For me, Marcina Arnold sounds very much like Anita O’Day. She says, “Oh yeah! I know her music, one thing that I heard was the Live In Newport album where she sings the song ‘Sweet Georgia Brown’, she’s got a lovely voice, I grew up listening to her but I wouldn’t say that she’s been my main influence. A lot of the time I get compared to many people such as Sade or Randy Crawford, but because of the schooling I had, I can use my voice like an instrument, I can do a lot of different things with it and create a lot of different sounds.”
Due to Marcina Arnolds education in music, and understanding of the voice, she often uses it as an instrument. “I’m into scatting, I’ve always been really into that, the voice is malleable, it can mimic, it can do things and growing up I used to do all the R&B licks. After a while it became clear to me that it wasn’t about doing those things. It was about doing me. Doing my song, my voice, and how I’m going to phrase this lyric or can I keep doing me or am I going to have to go the American styles?.”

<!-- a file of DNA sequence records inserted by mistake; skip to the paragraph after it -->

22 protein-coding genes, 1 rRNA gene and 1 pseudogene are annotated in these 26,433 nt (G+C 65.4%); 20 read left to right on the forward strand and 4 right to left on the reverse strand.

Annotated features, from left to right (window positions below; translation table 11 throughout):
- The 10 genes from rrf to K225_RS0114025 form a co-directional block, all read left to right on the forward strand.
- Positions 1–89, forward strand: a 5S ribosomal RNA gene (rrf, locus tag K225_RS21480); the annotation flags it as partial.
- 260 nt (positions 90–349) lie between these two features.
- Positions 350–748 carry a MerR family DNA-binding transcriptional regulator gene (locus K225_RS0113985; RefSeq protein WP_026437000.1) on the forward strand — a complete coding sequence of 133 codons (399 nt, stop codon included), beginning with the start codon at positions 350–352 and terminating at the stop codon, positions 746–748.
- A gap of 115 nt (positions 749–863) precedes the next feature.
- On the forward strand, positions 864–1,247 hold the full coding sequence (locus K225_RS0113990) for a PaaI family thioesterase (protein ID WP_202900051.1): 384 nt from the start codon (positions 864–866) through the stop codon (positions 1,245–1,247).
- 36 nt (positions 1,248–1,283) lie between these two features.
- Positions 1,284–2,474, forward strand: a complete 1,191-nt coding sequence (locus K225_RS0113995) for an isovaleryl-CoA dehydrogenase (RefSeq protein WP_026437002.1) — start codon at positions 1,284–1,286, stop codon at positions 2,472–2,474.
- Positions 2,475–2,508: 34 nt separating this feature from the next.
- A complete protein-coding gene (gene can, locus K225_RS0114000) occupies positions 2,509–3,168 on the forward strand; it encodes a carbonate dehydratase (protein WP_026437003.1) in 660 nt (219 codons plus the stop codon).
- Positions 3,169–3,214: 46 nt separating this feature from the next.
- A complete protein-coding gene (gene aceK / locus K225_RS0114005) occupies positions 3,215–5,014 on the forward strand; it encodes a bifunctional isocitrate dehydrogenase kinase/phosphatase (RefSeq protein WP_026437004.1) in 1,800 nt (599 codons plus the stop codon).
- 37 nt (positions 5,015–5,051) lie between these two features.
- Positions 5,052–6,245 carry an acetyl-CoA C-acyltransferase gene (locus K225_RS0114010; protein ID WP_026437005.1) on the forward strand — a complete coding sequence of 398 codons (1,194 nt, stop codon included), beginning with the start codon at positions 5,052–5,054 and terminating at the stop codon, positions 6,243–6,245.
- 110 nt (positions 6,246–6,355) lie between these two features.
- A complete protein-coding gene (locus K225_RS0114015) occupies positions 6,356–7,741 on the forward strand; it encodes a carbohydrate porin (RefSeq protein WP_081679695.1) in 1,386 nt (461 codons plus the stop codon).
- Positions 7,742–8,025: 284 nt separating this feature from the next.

Marcina Arnold gives advice to those who are interested in learning to sing or pick up an instrument. “When you’re young someone needs to show you everything; it’s the same in music. As we get older I think we can take for granted knowing that we have the capacity to be intelligent and to be creative. We start to feel that we own it but we don’t. The older we become the more we’ll forget, but we have to let it all go, we can’t take everything with us. Whatever I do, it’s coming through me and I just feel very grateful for the people that have influenced me. All the jazz greats like Billie Holiday, Nina Simone, Sarah Vaughan, and all those people. All the blues women, Bessie Smith, Memphis Minnie, then Dinah Washington, Aretha Franklin, all the great jazz and R&B singers. I’m a musician so I’m going to like good music, and being introduced to all these genres such as South African music, jazz music, Asian music, you know, I love it. I’m born in the 20th Century so I can’t help but be exposed to all these genres, I’d be interested to see how Martian music sounds, if anyone’s got any recordings from Mars, send them my way.”